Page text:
The history of John Cena's T-shirts
Whoever coined the phrase “clothes make the man” probably didn’t associate a T-shirt and jean shorts with success. But that didn’t stop John Cena from building an empire while wearing an outfit that wouldn’t fly on most casual Fridays. Who needs a power tie when you’ve got a purple shirt?
The Cenation leader’s ever-changing tees tell the story of his decade with WWE as he matured from a cocky hip hip-hop head in throwback jerseys to an established, respected locker room leader who proudly donned pink to support breast cancer awareness. Here, WWE Classics chronicles the evolution of John Cena from brash b-boy to confident Cenation leader — one shirt at a time. ( PHOTOS)
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Give Vanilla Ice credit. Had John Cena not spit a line to Stephanie McMahon while dressed up like the MC behind “Ice Ice Baby” on a 2002 Halloween edition of SmackDown, then the 10-time WWE Champion’s important jump from promising, young competitor to braggadocios breakout Superstar may never have happened. ( WATCH) Instead, Cena’s inspired bit of dress up put substance on his already marketable good looks and Superman frame and gave WWE fans something about him to remember.
In the years that followed, Cena went full tilt with his hip-hop alter ego, adding backward slung hats and throwback jerseys to his outfits while rhyming insults at his rivals like an underground MC. ( WATCH) Late in 2003, Cena debuted his first T-shirt — a white and blue ringer tee depicting a pair of cartoon hands sporting “Word Life” knuckle rings like the man himself. A few months later, he rocked a new emblem, taking the sports-entertainment empire’s classic block logo and lopping off the last two letters. The symbol was Cena’s answer to rap’s adoration for old-school culture, but more than that, it was him saying, “Here’s history, watch me change it.”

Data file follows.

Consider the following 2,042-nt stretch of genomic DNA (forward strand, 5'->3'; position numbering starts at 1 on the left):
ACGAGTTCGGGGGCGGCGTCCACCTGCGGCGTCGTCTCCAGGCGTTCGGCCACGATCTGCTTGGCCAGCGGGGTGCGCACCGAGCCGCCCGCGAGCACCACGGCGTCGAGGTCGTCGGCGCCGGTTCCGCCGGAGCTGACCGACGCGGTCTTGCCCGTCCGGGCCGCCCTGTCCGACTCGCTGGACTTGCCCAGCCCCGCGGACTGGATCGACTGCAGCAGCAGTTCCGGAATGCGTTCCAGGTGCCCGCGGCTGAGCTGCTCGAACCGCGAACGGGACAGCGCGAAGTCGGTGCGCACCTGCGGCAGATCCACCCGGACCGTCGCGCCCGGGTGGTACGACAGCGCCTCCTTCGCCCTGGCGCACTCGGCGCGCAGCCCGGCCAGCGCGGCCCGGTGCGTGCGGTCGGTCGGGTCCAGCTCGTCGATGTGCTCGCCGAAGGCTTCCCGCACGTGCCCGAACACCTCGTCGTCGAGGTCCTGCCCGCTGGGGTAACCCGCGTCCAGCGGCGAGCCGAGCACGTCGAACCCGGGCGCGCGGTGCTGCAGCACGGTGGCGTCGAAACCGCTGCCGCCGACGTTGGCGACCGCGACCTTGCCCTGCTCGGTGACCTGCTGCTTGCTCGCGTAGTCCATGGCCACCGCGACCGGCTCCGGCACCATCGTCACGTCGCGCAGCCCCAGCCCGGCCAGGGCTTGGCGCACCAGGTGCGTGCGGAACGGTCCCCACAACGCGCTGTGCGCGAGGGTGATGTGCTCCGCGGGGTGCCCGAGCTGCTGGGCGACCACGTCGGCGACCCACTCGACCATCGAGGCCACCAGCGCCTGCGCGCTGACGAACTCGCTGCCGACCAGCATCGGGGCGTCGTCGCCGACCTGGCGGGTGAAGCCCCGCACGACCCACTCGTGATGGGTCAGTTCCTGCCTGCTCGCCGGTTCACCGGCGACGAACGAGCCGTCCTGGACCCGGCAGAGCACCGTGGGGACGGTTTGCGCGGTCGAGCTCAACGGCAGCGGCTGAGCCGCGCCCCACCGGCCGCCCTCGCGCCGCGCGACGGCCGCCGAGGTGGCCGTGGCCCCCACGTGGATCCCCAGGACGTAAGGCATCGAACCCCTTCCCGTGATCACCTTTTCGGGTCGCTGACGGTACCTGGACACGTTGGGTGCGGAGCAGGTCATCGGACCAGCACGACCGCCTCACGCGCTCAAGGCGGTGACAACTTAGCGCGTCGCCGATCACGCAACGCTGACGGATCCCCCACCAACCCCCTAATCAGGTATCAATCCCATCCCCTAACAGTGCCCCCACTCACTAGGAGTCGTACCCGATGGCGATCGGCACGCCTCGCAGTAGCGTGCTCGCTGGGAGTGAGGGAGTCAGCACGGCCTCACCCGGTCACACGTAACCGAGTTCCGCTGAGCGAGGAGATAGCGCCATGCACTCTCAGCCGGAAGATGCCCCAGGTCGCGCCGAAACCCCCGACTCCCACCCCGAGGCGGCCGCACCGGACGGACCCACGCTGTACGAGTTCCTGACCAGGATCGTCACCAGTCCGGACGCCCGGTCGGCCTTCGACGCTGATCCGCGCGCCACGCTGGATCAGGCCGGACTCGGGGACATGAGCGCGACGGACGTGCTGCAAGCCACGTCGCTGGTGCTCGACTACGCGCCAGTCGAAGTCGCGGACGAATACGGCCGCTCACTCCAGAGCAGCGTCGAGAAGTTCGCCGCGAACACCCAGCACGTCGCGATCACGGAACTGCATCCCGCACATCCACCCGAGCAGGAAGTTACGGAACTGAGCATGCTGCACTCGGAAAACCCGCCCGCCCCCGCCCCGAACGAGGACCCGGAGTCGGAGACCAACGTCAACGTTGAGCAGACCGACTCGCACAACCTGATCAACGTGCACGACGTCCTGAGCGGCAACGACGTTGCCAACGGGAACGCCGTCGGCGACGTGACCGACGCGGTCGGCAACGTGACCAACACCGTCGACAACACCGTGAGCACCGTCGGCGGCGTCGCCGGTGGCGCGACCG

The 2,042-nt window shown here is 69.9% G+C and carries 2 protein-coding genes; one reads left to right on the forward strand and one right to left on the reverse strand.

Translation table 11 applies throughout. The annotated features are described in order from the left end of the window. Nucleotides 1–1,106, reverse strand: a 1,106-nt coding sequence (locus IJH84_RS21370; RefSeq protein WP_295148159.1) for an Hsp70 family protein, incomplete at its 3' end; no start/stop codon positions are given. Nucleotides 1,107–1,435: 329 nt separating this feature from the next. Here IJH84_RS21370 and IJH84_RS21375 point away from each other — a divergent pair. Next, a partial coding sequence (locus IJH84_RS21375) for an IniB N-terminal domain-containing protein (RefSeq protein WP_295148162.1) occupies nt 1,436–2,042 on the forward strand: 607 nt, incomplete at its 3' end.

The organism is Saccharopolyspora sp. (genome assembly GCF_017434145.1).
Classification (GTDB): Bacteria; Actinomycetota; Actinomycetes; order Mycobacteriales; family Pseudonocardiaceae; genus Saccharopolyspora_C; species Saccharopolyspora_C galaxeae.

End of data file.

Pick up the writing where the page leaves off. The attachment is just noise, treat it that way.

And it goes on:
The debut of what has been dubbed John Cena’s “8-Bit” shirt came at an unexpected time. The first night he wore the tee honoring the charmingly archaic graphics of 1980s gaming systems was 2008’s No Way Out. At that event, Cena faced Randy Orton, perhaps his greatest ring rival and the man who had nearly ended his career that same year after delivering an RKO that tore the Cenation leader’s pectoral muscle. Most Superstars would have spent a year on the couch from an injury like that, but Cena made a startling return in 2008’s Royal Rumble Match, flooring a sold-out Madison Square Garden crowd before winning the over-the-top-rope brawl. ( WATCH)
Still, retribution was on Cena’s mind. The Viper had almost taken the former WWE Champion’s livelihood and the West Newbury, Mass., native would have to put Orton down to stop him from doing it again. Strange then that Cena went into such a heated contest wearing a T-shirt that was more Super Mario than Superman. ( WATCH FULL MATCH)
At that point in his career, the Superstar’s tees were marked by their strong military ties. They were dark, straightforward shirts with camouflage lettering and hardened slogans like “live fast, fight hard” that spoke to the severity with which he took his new spot as WWE’s commander-in-chief. At some point during his injury, Cena had seemingly rediscovered the locker room jocularity that first endeared him to the WWE Universe. The meeting of Cena’s early swagger and “The Marine” discipline of his first years in the main event became apparent in his “8-Bit” shirt. With that, the modern-day John Cena was born.
John Cena’s nods to sports-entertainment history continued at the 2008 Survivor Series when he arrived in a T-shirt inspired by Verne Gagne’s American Wrestling Association. A Midwestern institution from the 1960s up through the late ’80s, the promotion helped launch the careers of WWE Hall of Famers like Hulk Hogan and “Mean” Gene Okerlund and rivaled WWE for sports-entertainment supremacy long before WCW was an organization. ( MORE ABOUT AWA)
The AWA died out in the early ’90s and, besides the occasional episode on ESPN Classic, had rarely been a part of the sports-entertainment landscape since. It was unsurprising then that many WWE fans failed to realize that Cena was tipping his hat to the defunct promotion’s logo with his 2008 tee. A red, white and blue shield emblazoned with five white stars and two nondescript grapplers slugging it out, the AWA’s emblem was updated by swapping out the grapplers for a cartoon of the Cenation leader applying a wrenching STF to a hapless foe and replacing the letters AWA with HLR — short for “hustler loyalty and respect.”